Living at the edge: causes and consequences of individual variation in a changing world

Lead Research Organisation: University of Sussex
Department Name: Sch of Life Sciences


Environmental conditions change. How an organism reacts to such changes, for instance in temperature or food availability, can have profound consequences for its survival and reproduction (i.e. its fitness) and influence population dynamics. Understanding how organisms are influenced by environmental conditions is a fundamental issue in the biosciences, and can also help conserve species under pressure of rapid human-induced environmental change.

Ecological studies typically address the above problem using species trait averages despite evidence that within-species variation in phenotypic traits is the raw material for adaptive evolutionary change. Within a population, individuals often show consistent behavioural differences ('personality differences') and these may evolve together with physiological, morphological and life-history traits forming 'syndromes' of correlated traits. Environmental conditions are hypothesised to affect the evolution of these syndromes but empirical evidence is lacking currently. Given that correlated trait evolution probably also affects individual fitness, as well as population or community dynamics, it is likely to have profound implications for key evolutionary and ecological processes.

Experimental, multi-trait studies in natural habitats that test the causes and consequences of within-species trait variation and trait covariances (trait 'syndromes') across environmental conditions are needed to advance our understanding of how environmental conditions shape individual variation. Such studies will also enable more accurate predictions about how human-induced environmental change influences populations and species. We will conduct such an experimental, multi-trait study. This is possible because we have identified a well-suited study organism, a flightless forest-dwelling ground beetle with immediate response to changes in environmental conditions and limited dispersal power, allowing us to address our hypotheses in rigorous experiments.

We will test whether individuals of our model species vary systematically in their trait values (strength at which a trait is expressed) and covariances among behavioural, physiological and morphological traits across environmental conditions. We will assess the underlying mechanisms and fitness consequences of this differentiation. We will test whether trait differences predict individual survival and reproduction in different environmental conditions, including environmental change, and will assess resulting consequences on population dynamics. We will study individuals at forest cores and edges (edges are habitat boundaries with altered environmental conditions, usually through land use change), and will identify the main environmental variables that shape individual differences. We will conduct a combination of translocation and enclosure experiments to expose individuals to different environmental conditions and measure their reaction to change, and the fitness consequences thereof.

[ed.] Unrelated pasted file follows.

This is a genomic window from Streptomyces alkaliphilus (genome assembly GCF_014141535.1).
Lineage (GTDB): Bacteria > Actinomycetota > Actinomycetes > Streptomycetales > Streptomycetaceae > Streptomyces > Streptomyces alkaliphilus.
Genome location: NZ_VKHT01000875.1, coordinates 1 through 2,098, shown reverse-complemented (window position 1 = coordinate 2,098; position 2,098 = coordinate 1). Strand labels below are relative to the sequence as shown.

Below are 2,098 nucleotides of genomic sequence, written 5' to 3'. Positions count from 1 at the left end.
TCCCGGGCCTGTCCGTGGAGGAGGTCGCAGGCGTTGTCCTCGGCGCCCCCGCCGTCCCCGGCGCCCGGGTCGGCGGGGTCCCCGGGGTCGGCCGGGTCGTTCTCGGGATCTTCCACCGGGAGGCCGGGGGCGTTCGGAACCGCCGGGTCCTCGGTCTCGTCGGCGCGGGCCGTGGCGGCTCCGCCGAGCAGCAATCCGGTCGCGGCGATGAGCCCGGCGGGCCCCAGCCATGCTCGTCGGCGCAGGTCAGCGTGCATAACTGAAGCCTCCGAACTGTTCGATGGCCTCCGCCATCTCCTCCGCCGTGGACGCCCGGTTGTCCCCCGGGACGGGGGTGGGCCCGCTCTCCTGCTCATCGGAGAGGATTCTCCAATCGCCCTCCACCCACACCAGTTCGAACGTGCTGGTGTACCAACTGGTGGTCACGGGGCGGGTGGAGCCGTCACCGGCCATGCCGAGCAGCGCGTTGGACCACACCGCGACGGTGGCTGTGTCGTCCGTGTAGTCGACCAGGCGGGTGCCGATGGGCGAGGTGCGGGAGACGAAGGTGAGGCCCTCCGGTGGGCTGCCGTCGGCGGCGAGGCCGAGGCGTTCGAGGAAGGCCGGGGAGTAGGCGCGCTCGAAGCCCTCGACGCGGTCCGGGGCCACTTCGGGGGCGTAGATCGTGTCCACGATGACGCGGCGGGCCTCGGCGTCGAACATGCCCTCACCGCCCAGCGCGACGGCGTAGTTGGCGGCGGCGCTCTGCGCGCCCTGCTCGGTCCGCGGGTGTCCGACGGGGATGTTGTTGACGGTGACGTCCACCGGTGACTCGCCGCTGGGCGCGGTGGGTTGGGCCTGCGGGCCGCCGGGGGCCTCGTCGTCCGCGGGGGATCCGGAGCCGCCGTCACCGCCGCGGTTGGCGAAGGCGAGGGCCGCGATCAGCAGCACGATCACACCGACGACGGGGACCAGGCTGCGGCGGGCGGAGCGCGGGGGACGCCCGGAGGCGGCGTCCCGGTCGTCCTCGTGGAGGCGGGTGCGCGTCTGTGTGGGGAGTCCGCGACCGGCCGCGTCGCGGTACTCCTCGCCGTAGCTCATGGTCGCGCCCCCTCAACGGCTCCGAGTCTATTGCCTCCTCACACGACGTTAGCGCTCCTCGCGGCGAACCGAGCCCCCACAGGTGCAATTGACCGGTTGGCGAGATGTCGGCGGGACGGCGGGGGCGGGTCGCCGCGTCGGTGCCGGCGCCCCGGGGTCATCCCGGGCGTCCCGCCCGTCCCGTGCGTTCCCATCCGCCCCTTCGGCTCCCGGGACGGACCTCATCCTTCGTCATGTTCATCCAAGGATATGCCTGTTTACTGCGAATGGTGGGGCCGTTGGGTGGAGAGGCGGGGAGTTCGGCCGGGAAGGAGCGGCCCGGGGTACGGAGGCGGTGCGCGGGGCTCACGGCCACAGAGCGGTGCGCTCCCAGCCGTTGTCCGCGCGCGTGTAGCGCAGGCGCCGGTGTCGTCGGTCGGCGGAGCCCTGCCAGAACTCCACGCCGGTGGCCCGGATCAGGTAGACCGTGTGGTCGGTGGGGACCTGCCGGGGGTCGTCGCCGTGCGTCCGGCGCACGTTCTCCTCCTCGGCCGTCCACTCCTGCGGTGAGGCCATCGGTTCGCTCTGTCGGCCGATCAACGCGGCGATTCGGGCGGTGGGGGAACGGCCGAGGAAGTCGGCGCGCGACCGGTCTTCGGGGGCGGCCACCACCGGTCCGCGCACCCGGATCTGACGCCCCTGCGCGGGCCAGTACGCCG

Our project will provide novel insights into causes and consequences of within-species trait variation and covariances, and their interplay with environmental conditions. Our study will be one of the first to address the role of within-species variation on short- and longer-term responses to changed environmental conditions using a multi-trait, covariance approach spanning behaviour, morphology, metabolism and fitness within and across generations. For the first time, we will assess experimentally the role of within-species trait variation and covariances on individuals' response to and fitness consequences of edge effects in an insect species under natural conditions. Our project will also provide insight into the mechanisms underlying effects of human-induced environmental change on insects in particular, and animals more generally.


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